Writing Prompt 10

In Week 25 of The Iron Writer Challenge, four authors were asked to write a 500-word story (give or take a few words) Writing Prompt 2involving the following elements.

  1. A Wishing Well
  2. Chopsticks
  3. A Tow Truck
  4. The National Tax Code in the country where you live

The key to incorporating the elements is not to try to find a common denominator of all four. Find a common link between two, and then weave in the other two after the first or second draft. And don’t just throw in an element for the sake of including it. Make it count, make it important.

If you can get it within 500-ish words, that’s great but write as long as you can. If you’re inspired to write a novel based on these elements, or even a novella or long story, more power to you. The important thing is you are writing.

Once you’ve finished your new piece of work, set it aside for a few weeks or a few months and come back to it for a re-edit.

Good luck and write.

Writing Prompt 9

In Week 2 of The Iron Writer Challenge, four authors were asked to write a 500-word story (give or take a few words) Writing Prompt 2involving the following elements.

  1. A Tucker Turret
  2. Ruby Red Slippers
  3. A Russian Olive Treet
  4. A mermaid

The key to incorporating the elements is not to try to find a common denominator of all four. Find a common link between two, and then weave in the other two after the first or second draft. And don’t just throw in an element for the sake of including it. Make it count, make it important.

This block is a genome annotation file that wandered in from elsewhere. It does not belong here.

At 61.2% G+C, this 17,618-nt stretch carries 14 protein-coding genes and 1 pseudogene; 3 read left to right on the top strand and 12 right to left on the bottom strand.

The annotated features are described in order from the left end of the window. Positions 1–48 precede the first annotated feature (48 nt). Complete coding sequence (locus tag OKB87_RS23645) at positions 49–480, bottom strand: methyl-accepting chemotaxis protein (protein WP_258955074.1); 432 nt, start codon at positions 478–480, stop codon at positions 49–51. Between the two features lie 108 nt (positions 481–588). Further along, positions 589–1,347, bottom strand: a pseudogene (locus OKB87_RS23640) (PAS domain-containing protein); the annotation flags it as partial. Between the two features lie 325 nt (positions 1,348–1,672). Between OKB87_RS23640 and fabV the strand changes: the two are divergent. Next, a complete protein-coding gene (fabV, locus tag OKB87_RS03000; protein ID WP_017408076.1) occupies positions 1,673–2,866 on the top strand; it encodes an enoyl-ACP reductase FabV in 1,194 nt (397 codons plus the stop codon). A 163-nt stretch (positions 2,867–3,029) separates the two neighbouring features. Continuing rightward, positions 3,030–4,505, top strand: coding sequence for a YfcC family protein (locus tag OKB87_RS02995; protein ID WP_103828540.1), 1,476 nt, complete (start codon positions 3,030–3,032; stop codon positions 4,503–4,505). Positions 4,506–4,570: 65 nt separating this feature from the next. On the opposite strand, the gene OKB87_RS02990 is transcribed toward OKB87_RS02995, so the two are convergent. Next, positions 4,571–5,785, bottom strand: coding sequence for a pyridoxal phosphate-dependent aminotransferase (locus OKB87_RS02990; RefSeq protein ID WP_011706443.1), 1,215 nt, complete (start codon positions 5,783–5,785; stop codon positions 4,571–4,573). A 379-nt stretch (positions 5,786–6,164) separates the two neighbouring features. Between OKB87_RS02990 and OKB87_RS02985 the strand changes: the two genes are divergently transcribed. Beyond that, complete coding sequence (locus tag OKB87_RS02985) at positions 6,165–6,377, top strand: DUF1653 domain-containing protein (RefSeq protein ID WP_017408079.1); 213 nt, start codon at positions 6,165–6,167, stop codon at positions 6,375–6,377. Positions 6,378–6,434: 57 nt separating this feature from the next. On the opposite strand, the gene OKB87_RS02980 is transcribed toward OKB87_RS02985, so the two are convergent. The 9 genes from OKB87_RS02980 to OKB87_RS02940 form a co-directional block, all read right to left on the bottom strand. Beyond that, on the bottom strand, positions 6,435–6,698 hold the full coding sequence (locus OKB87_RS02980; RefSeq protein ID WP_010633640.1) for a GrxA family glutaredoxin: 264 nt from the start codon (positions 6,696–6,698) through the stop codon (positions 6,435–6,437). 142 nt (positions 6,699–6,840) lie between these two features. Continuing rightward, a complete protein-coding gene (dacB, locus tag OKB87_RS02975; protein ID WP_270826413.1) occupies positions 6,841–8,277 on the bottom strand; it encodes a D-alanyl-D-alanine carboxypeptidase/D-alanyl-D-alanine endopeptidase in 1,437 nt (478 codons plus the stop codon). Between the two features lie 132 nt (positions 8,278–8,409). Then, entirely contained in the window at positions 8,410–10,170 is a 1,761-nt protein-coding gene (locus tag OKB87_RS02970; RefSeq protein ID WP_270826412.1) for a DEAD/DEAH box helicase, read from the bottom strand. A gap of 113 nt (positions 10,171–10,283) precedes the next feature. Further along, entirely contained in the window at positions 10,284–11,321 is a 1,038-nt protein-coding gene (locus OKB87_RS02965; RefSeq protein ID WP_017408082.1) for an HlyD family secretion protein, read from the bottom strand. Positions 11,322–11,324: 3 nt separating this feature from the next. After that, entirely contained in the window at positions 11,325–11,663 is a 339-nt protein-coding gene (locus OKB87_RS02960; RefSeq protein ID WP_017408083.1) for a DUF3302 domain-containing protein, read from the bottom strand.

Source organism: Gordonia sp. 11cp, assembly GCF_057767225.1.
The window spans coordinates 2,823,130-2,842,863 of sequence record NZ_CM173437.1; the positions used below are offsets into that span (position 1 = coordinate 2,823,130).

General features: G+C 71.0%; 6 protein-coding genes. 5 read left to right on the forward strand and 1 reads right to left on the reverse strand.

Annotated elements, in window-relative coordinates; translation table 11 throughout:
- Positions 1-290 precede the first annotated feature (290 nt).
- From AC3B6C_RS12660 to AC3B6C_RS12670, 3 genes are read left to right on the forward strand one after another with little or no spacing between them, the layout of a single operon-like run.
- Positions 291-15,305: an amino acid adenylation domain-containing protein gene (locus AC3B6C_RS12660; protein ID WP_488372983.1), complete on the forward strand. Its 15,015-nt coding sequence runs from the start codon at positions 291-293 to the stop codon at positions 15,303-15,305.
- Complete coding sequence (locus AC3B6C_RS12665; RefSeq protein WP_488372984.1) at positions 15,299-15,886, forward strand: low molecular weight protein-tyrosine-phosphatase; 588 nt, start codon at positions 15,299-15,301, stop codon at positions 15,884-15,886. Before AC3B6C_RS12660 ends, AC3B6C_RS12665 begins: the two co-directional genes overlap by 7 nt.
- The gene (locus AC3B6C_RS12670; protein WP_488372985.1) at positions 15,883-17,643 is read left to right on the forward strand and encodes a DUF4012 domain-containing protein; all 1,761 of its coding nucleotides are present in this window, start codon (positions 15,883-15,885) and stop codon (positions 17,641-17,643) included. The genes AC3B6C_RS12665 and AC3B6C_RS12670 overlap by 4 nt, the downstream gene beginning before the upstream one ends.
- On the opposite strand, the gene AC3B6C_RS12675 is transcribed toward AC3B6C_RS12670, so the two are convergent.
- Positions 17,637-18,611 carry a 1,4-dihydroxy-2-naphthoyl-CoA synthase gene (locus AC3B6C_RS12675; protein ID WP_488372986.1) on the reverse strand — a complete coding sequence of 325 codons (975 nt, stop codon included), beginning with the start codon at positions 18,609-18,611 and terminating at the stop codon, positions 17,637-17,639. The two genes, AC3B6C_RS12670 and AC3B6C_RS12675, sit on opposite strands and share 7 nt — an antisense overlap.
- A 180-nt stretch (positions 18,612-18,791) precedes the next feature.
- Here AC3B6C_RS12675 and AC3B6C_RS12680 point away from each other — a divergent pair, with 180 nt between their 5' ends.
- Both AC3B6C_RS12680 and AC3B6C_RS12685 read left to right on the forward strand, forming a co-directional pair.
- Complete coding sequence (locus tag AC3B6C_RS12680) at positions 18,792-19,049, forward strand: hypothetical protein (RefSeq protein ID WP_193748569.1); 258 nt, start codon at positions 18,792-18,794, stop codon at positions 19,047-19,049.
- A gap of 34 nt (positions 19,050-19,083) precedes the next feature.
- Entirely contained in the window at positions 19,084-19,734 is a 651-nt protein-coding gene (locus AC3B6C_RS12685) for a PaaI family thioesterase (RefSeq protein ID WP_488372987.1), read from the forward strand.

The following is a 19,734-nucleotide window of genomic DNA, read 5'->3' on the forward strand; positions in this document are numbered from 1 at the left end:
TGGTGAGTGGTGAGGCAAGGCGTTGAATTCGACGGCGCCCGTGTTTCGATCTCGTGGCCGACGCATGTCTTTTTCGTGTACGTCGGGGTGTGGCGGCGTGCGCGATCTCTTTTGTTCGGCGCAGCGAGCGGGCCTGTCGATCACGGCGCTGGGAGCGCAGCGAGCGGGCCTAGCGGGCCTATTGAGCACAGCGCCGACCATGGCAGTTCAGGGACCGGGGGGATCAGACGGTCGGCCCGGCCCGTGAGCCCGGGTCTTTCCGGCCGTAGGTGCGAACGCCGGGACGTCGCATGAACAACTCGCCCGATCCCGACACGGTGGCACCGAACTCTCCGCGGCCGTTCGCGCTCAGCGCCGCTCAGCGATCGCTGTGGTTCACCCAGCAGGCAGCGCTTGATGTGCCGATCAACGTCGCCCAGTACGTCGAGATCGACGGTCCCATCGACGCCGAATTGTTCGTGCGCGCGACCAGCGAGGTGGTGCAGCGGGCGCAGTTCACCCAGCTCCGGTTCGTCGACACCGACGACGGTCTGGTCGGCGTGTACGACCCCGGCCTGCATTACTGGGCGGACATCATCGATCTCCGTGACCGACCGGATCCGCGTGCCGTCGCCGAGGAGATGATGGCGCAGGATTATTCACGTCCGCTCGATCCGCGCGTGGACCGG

If you can get it within 500-ish words, that’s great but write as long as you can. If you’re inspired to write a novel based on these elements, or even a novella or long story, more power to you. The important thing is you are writing.

Once you’ve finished your new piece of work, set it aside for a few weeks or a few months and come back to it for a re-edit.

Good luck and write.

Writing Prompt 8

In Week 31 of The Iron Writer Challenge, four authors were asked to write a 500-word story (give or take a few words) Writing Prompt 2involving the following elements.

  1. A live Griffin
  2. A peanut butter and banana sandwich
  3. A ventriloquist
  4. A Delorean

The key to incorporating the elements is not to try to find a common denominator of all four. Find a common link between two, and then weave in the other two after the first or second draft. And don’t just throw in an element for the sake of including it. Make it count, make it important.

If you can get it within 500-ish words, that’s great but write as long as you can. If you’re inspired to write a novel based on these elements, or even a novella or long story, more power to you. The important thing is you are writing.

Once you’ve finished your new piece of work, set it aside for a few weeks or a few months and come back to it for a re-edit.

Good luck and write.

Writing Prompt 7

In Week 42 of The Iron Writer Challenge, four authors were asked to write a 500-word story (give or take a few words) Writing Prompt 2involving the following elements.

  1. Synchronous Fireflies
  2. A buried, silver Julep cup
  3. Supercalifragilisticexpialidocious
  4. There must be two main characters and one must be responsible for the death of the other